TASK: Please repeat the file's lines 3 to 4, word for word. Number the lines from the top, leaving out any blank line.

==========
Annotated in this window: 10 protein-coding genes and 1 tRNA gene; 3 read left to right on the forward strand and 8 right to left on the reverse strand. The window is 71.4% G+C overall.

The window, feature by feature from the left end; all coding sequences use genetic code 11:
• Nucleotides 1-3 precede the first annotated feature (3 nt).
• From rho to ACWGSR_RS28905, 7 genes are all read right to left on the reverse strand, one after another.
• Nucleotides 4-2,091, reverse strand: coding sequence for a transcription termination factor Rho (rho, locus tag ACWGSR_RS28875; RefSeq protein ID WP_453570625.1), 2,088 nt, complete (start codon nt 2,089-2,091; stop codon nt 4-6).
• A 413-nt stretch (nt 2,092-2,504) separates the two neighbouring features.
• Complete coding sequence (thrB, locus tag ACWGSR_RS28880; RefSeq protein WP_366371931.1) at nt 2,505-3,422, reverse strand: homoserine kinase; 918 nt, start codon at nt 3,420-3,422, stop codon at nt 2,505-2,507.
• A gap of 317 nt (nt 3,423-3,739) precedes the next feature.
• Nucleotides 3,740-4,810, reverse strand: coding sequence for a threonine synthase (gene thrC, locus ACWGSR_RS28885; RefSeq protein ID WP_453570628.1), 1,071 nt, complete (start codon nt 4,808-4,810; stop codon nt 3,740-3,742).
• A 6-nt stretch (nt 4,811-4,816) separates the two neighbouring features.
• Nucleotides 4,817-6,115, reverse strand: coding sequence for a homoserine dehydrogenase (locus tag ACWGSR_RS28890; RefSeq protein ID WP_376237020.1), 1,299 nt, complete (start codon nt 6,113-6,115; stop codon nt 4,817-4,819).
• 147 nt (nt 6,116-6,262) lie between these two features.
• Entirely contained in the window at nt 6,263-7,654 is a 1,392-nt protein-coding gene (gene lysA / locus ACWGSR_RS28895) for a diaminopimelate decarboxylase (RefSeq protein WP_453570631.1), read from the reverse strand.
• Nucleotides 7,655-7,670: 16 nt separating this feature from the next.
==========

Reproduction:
• Nucleotides 1-3 precede the first annotated feature (3 nt).
• From rho to ACWGSR_RS28905, 7 genes are all read right to left on the reverse strand, one after another.